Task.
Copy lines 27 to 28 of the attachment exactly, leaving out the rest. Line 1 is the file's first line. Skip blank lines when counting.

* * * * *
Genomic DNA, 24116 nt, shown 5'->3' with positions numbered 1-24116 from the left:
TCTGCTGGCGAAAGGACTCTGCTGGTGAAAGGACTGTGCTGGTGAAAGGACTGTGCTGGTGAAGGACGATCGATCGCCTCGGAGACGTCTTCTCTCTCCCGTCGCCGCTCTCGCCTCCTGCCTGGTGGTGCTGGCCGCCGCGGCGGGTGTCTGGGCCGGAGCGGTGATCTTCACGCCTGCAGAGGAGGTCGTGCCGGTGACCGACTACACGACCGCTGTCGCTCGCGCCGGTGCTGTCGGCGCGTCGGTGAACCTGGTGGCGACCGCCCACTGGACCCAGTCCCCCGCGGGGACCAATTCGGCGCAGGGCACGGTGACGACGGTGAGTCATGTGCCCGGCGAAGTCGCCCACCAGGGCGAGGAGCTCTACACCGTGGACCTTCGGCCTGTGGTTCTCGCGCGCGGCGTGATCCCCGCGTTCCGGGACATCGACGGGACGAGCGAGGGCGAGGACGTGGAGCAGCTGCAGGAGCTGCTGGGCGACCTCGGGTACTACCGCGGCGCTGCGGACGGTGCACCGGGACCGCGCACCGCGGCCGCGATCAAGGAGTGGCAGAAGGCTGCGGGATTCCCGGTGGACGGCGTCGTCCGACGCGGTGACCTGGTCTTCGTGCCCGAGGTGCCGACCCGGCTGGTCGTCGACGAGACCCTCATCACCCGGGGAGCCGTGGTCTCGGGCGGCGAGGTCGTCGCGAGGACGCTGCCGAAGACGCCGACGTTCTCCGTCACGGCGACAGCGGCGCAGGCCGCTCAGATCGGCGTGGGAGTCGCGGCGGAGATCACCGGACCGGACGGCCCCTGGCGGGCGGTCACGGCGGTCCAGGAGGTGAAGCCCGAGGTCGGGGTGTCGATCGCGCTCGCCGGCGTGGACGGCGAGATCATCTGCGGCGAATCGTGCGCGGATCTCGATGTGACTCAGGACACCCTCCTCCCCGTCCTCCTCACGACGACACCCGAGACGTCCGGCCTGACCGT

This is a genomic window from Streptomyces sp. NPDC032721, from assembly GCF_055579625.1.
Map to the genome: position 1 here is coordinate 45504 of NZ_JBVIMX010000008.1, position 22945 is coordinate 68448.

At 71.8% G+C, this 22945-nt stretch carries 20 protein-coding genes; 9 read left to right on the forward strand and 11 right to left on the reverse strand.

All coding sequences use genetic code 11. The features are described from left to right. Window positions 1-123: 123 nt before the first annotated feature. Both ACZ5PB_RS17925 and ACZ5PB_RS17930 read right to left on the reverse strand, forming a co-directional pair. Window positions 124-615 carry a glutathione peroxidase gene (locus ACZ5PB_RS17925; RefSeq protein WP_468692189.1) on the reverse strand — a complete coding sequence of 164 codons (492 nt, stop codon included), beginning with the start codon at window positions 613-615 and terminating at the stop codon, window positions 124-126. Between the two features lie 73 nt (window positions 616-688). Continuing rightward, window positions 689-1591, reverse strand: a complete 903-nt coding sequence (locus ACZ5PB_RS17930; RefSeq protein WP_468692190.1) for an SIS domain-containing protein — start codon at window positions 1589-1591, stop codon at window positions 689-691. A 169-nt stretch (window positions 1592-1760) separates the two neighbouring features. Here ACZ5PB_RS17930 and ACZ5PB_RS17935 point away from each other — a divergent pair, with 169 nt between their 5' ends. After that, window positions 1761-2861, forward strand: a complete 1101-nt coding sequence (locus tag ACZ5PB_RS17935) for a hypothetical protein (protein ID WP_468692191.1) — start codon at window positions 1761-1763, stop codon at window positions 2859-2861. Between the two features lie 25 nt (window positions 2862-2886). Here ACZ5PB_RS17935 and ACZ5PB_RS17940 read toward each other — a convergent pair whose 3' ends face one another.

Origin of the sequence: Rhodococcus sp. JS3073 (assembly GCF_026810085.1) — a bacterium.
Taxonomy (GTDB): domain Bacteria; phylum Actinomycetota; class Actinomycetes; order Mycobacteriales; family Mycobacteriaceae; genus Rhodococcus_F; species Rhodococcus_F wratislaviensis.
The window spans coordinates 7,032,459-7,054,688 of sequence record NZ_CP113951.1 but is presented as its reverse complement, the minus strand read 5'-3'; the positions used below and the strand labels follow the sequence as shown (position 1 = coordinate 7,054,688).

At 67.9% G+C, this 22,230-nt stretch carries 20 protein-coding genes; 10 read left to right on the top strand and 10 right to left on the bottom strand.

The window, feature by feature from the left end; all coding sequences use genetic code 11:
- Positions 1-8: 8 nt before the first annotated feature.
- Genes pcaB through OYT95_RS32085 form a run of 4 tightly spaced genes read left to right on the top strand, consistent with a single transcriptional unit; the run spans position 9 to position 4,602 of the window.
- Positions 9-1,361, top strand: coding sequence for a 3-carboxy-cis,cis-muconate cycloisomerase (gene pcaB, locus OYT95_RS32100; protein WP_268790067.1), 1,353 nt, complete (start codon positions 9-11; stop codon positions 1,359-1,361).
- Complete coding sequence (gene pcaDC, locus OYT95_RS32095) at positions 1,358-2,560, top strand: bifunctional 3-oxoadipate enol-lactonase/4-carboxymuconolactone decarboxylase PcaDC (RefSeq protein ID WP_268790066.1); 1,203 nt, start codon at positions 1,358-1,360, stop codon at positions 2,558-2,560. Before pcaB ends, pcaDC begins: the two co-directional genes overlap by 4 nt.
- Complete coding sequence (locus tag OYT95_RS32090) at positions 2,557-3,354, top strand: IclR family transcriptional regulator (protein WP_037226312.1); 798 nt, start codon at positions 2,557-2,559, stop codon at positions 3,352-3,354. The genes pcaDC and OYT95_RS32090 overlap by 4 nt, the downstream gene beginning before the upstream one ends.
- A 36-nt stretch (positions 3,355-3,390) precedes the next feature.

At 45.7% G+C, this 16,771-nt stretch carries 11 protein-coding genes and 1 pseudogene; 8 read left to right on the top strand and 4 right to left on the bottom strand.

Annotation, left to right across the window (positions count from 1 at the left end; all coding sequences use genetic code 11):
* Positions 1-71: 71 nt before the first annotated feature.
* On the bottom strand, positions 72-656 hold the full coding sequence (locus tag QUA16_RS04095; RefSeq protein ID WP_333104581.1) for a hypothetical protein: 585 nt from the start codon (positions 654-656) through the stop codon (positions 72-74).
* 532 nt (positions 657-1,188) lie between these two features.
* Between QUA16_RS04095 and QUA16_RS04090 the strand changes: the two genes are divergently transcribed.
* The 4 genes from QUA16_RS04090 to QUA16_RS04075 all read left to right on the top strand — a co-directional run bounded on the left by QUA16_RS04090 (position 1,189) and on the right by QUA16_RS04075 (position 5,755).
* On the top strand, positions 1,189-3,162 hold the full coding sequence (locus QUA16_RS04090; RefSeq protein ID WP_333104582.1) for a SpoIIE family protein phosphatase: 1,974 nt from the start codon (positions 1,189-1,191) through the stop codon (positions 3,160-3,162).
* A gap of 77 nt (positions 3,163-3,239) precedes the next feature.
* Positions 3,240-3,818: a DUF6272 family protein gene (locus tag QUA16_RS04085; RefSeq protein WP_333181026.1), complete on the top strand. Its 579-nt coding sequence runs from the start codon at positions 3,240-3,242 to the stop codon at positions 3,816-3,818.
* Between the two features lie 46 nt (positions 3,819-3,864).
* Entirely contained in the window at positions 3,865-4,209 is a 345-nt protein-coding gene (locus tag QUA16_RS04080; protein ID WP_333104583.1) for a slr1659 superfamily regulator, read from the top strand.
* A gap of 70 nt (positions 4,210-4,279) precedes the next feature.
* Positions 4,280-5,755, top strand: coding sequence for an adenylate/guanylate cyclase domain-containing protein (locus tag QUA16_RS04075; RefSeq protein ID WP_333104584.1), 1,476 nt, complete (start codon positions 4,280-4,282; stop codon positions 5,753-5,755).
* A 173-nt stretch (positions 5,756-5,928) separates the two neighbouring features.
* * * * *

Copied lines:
* Positions 3,240-3,818: a DUF6272 family protein gene (locus tag QUA16_RS04085; RefSeq protein WP_333181026.1), complete on the top strand. Its 579-nt coding sequence runs from the start codon at positions 3,240-3,242 to the stop codon at positions 3,816-3,818.
* Between the two features lie 46 nt (positions 3,819-3,864).